Friday, December 30, 2005
I hate to end the year on a sad note but there is a man who should be remembered by anyone who has sipped a Miller Light, funneled a Bud Light, or drank a tasty micro-brew. Joseph L. Owades, who invented light beer and ushered in the age of the micro-brewery in America and is also known as the "godfather of the brewing industry," was laid to rest last week.
Owades, originally a biochemist, stumbled into beer making when he couldn't find a job researching his specialty of cholesterol. He developed a process to remove the starch from beer, making it lower in carbohydrates and calories and us beer snobs will also say taste. The new beer was called Gablinger's, which became a product of Meister Brau, all of which was eventually purchased by the Miller Brewing Co. Miller Lite was made famous by the company's "tastes great, less filling" advertising campaign, but it was exactly the same product that Owades had invented in his laboratory years before. Shamefully, Bud Light, Coors Light and every other light beer manufacturer eventually copied this formula.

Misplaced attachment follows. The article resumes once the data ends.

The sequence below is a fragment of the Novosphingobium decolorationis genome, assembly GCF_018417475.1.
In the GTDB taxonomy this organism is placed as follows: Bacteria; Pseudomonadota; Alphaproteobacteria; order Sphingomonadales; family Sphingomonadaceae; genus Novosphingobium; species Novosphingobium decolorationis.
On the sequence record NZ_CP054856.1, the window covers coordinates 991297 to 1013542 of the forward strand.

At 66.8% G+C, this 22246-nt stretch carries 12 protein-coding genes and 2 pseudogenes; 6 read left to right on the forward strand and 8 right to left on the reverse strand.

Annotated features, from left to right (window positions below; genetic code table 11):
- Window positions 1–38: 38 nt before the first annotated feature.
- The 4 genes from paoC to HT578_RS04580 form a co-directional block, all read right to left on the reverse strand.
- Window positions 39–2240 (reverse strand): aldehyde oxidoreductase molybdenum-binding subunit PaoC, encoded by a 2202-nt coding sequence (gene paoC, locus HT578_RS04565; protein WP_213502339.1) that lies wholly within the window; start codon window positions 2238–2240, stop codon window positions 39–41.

Those of us who enjoy a slightly higher quality beer then Miller Lite, you should appreciate Owades contribution to the micro-brewing industry. A nationally known brewmaster, he trained virtually every brewer of note in the country, and developed the formulas for many of the nation's leading beers, including Samuel Adams Boston Lager, Tuborg, New Amsterdam Beer, Foggy Bottom Beer, and one of my personal favorites, (and not just because I'm enjoying one right now) Pete's Wicked Ale.
Even though he was the reason for the mistake that we call light beer, I celebrate Joseph Owades craft-brewing accomplishments. I can't think of a better way to ring in the New Year, then enjoying one of the delicious creations of my main man Joseph L. Owades as you rock out with Dick Clark. Please put down that nasty Miller Light and enjoy a real beer.
So Mr. Owades, if you are reading this (Heaven has the Internet right?) I say to you 'Thanks, and bottoms up'. Beerping #2